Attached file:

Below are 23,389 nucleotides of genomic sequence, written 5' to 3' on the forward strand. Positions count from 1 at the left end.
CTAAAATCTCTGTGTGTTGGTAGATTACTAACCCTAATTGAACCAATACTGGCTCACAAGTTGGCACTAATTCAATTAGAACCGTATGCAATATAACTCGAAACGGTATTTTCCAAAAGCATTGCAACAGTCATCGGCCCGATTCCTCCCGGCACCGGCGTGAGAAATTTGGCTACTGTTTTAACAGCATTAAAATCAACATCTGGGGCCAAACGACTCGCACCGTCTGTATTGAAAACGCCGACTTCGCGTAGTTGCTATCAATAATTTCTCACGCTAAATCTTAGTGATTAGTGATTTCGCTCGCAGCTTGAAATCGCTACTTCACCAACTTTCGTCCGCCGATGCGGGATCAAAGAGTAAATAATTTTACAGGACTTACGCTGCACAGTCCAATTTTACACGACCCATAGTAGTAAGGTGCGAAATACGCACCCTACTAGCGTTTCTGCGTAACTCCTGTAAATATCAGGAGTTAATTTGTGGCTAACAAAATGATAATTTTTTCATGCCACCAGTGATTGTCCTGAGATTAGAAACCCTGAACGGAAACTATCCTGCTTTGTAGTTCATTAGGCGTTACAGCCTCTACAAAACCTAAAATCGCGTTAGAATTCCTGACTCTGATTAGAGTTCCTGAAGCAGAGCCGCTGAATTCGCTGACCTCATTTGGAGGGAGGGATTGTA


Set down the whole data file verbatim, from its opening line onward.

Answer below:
Below are 23,389 nucleotides of genomic sequence, written 5' to 3' on the forward strand. Positions count from 1 at the left end.
CTAAAATCTCTGTGTGTTGGTAGATTACTAACCCTAATTGAACCAATACTGGCTCACAAGTTGGCACTAATTCAATTAGAACCGTATGCAATATAACTCGAAACGGTATTTTCCAAAAGCATTGCAACAGTCATCGGCCCGATTCCTCCCGGCACCGGCGTGAGAAATTTGGCTACTGTTTTAACAGCATTAAAATCAACATCTGGGGCCAAACGACTCGCACCGTCTGTATTGAAAACGCCGACTTCGCGTAGTTGCTATCAATAATTTCTCACGCTAAATCTTAGTGATTAGTGATTTCGCTCGCAGCTTGAAATCGCTACTTCACCAACTTTCGTCCGCCGATGCGGGATCAAAGAGTAAATAATTTTACAGGACTTACGCTGCACAGTCCAATTTTACACGACCCATAGTAGTAAGGTGCGAAATACGCACCCTACTAGCGTTTCTGCGTAACTCCTGTAAATATCAGGAGTTAATTTGTGGCTAACAAAATGATAATTTTTTCATGCCACCAGTGATTGTCCTGAGATTAGAAACCCTGAACGGAAACTATCCTGCTTTGTAGTTCATTAGGCGTTACAGCCTCTACAAAACCTAAAATCGCGTTAGAATTCCTGACTCTGATTAGAGTTCCTGAAGCAGAGCCGCTGAATTCGCTGACCTCATTTGGAGGGAGGGATTGTA